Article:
How does provisioning work?

Provisioning in Trident has two primary phases. The first of these associates a storage class with the set of suitable backend storage pools and occurs as a necessary preparation before provisioning. The second encompasses the volume creation itself and requires choosing a storage pool from those associated with the pending volume’s storage class. This section explains both of these phases and the considerations involved in them, so that users can better understand how Trident handles their storage.

Associating backend storage pools with a storage class relies on both the storage class’s requested attributes and its storagePools, additionalStoragePools, and excludeStoragePools lists. When a user creates a storage class, Trident compares the attributes and pools offered by each of its backends to those requested by the storage class. If a storage pool’s attributes and name match all of the requested attributes and pool names, Trident adds that storage pool to the set of suitable storage pools for that storage class. In addition, Trident adds all storage pools listed in the additionalStoragePools list to that set, even if their attributes do not fulfill all or any of the storage class’s requested attributes. Use the excludeStoragePools list to override and remove storage pools from use for a storage class. Trident performs a similar process every time a user adds a new backend, checking whether its storage pools satisfy those of the existing storage classes and removing any that have been marked as excluded.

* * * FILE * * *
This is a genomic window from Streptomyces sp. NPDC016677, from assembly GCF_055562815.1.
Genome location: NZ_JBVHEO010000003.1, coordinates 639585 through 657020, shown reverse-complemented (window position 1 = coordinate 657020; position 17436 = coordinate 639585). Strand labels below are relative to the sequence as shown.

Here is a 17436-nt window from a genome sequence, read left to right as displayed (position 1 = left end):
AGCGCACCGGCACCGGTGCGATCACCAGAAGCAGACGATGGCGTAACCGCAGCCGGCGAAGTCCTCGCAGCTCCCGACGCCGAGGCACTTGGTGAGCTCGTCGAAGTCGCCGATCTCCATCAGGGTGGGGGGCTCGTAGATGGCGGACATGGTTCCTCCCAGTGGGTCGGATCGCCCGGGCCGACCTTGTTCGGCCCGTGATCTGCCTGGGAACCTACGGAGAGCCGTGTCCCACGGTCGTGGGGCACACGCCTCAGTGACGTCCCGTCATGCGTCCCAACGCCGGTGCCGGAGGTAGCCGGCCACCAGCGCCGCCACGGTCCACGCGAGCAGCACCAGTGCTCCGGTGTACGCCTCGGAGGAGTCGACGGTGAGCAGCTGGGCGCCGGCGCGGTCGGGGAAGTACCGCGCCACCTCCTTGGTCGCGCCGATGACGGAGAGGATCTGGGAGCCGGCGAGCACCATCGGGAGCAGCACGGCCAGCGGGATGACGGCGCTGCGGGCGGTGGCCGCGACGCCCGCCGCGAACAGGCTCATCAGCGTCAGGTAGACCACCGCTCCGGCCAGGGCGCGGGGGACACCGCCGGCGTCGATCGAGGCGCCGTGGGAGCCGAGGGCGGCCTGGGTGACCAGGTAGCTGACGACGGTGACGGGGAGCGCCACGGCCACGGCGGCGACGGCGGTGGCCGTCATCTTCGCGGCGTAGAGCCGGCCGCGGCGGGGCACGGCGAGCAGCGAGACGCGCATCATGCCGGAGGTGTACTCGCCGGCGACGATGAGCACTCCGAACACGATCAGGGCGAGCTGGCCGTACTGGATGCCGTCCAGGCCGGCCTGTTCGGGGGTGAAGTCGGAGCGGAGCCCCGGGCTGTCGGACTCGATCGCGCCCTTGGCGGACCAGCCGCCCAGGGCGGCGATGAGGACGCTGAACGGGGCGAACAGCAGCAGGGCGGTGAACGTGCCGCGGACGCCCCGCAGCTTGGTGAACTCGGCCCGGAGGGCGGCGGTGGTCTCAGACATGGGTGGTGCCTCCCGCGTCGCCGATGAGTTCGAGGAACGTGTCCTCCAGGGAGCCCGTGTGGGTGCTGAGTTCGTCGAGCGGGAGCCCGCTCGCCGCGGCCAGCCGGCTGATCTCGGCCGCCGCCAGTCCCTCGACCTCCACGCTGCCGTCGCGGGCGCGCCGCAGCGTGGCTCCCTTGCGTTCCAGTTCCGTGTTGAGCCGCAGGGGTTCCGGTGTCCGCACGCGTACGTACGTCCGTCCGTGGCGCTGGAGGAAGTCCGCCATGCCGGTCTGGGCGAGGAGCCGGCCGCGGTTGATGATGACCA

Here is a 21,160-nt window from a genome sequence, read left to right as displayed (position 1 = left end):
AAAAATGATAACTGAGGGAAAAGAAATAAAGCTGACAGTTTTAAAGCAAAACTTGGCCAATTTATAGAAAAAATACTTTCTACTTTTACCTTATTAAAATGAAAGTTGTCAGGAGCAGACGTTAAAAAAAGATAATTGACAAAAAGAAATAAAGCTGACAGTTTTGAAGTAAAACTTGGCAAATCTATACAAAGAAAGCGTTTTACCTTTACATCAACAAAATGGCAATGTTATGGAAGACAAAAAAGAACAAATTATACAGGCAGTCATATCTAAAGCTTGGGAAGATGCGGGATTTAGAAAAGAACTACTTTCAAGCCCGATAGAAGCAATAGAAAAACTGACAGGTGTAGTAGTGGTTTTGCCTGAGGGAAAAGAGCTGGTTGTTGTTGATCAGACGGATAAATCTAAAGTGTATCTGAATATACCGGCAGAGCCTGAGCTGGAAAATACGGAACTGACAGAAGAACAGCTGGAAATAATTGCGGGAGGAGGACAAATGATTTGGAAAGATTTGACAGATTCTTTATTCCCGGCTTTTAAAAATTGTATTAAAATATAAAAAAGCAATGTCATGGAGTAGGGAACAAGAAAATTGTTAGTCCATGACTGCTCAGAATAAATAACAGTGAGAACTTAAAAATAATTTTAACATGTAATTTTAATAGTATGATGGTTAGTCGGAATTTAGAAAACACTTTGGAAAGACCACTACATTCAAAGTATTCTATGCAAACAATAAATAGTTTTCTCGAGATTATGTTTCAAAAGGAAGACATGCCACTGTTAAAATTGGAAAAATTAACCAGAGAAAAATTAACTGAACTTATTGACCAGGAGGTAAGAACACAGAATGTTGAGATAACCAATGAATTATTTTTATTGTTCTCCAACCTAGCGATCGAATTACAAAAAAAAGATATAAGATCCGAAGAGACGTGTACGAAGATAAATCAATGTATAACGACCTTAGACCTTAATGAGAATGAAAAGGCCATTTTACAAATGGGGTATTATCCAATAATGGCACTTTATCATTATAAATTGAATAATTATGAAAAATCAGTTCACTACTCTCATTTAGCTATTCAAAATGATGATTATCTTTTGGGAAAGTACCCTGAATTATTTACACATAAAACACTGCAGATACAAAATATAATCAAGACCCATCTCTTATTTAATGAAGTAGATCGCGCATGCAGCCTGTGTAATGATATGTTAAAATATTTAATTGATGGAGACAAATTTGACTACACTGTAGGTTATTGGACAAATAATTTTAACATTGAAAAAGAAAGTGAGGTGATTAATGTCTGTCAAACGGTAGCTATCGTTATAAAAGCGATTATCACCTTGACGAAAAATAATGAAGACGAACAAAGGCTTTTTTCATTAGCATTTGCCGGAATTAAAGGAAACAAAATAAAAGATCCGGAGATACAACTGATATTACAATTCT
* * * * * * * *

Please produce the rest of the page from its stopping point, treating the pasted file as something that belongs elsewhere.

Trident then uses the associations between storage classes and storage pools to determine where to provision volumes. When a user creates a volume, Trident first gets the set of storage pools for that volume’s storage class, and, if the user specifies a protocol for the volume, it removes those storage pools that cannot provide the requested protocol (a SolidFire backend cannot provide a file-based volume while an ONTAP NAS backend cannot provide a block-based volume, for instance). Trident randomizes the order of this resulting set, to facilitate an even distribution of volumes, and then iterates through it, attempting to provision the volume on each storage pool in turn. If it succeeds on one, it returns successfully, logging any failures encountered in the process. Trident returns a failure if and only if it fails to provision on all the storage pools available for the requested storage class and protocol.